On March 17, the Religious Hospitallers of St. Joseph, who founded l’Hôtel-Dieu de Montréal under the guidance of Jeanne Mance, celebrated the 360th anniversary of their arrival in Canada (1659).
A film to highlight the Hospitallers
Filmmaker Daniel Bertolino directed the film “Oser un nouveau monde” to mark the impact that this congregation has had on the treatment and care for the sick, as well as to highlight the fact that Jeanne Mance played as equal a role in the founding of Montreal as Maisonneuve.
“Our religious heritage has aged and is disappearing bit by bit. We remember the scandals, but not the positive. I want us to remember what was accomplished. (…) I am interested in these nuns who dedicated their lives to caring for the sick. I wanted to understand where they got their energy. For them, the patient was like Jesus”, Mr. Bertolino says during our interview.
In fact, the Hospitallers consecrated their lives to caring for the sick. Beyond physical care, there was also psychological, spiritual and social care. “Sometimes, our views, our attitudes, can evoke a moral healing. We must become specialist in compassion”, says a nun in the documentary. Another sister highlights that the reputation of Hôtel-Dieu does not belong only on the sisters and the formation of nurses (a school of nursing was established in 1901 and continued its training until the advent of CEGEPs), but also the contribution of doctors.
“In my film, I hope to sensitize the public about the material and immaterial heritage, and to show how these women faced modernity, crossing paths in the health care system. (…) I had to create a climate of trust with the nuns to make my film. Sister Gaudet opened the doors of the community to me. Besides the precious testimonies, the archives are a great treasure. The Musée des Hospitalières includes many healthcare artifacts. I hope it can grow“, concludes this filmmaker who is passionate about religious heritage, and founder of Via le monde Productions.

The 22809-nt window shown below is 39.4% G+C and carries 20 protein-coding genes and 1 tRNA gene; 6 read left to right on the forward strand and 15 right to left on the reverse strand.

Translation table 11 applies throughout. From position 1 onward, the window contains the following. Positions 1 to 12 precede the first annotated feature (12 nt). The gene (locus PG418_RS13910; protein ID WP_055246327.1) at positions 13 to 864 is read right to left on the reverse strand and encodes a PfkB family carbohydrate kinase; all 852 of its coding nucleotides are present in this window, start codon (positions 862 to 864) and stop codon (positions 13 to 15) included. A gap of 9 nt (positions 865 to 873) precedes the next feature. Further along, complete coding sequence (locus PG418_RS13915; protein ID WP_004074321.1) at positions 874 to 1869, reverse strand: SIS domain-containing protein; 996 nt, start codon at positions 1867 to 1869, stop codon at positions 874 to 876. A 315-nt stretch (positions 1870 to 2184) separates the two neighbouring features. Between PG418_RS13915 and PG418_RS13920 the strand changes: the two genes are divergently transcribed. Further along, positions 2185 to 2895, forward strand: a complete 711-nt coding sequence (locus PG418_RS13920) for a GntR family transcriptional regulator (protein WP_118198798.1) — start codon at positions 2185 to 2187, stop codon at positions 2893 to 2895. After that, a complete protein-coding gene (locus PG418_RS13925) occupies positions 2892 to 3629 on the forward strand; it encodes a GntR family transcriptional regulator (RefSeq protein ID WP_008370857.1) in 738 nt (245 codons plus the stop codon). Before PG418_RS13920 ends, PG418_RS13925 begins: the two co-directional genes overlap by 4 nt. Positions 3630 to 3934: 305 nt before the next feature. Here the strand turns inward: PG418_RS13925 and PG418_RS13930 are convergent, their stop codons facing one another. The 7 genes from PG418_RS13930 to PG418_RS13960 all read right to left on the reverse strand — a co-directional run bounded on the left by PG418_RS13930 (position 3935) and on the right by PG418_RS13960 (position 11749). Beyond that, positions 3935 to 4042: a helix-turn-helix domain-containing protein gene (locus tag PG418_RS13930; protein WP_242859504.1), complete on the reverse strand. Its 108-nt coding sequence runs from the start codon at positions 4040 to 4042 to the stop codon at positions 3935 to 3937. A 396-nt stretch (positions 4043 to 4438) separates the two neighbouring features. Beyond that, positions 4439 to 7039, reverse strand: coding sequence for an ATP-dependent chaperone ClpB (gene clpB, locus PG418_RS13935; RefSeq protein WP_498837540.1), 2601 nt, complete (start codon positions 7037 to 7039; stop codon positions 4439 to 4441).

The feature-length DVD can be bought at the Musée des Hospitalières.
A final tribute to the Hospitallers Mother House
From now until mid-April, about fifty Hospitallers will leave their Mother House to move into the Maison des hospitalières, in a wing of the renovated convent. “It is the end of one of the community’s missions, but there is a rise in laypeople who carry on the values of our congregation in the world today”, says Sister Louisette Lelièvre, general assistant of the Hospitallers of Saint Joseph. Also in April, the Hôtel-Dieu Grande Chapel will be deconsecrated.
The City of Montreal has bought the land at 245 Avenue des Pins, and the project is still to be determined. “Many projects were proposed under the Codere administration. It seems to be leaning toward a health care project, but we are not sure”, Sister Lelièvre says.
A fate to be determined
In November of 2017, about fifty patients were moved to the new CHUM hospital, leading to the definitive closure of Hôtel-Dieu as a hospital. Some of the ambulatory services and doctors’ offices have remained at Hôtel-Dieu until the completion of the CHUM in 2021. A working group was created to define the nature of future activities at Hôtel-Dieu. Beyond 2021, the fate of the second oldest hospital in New France is still yet to be determined.
From now on, the nuns are renting from the City of Montreal. They have hired the firm Cogir to upgrade the wing that is dedicated to the convent according to building standards for senior’s residences. All of the staff that worked for the Hospitallers will also be relocated.
“Inside this house, the sisters will retain their way of life (…) otherwise, for the archives, the Montreal mayor’s office has a large project in the works to consolidate the archives belonging to several religious congregations”, says Sister Lelièvre.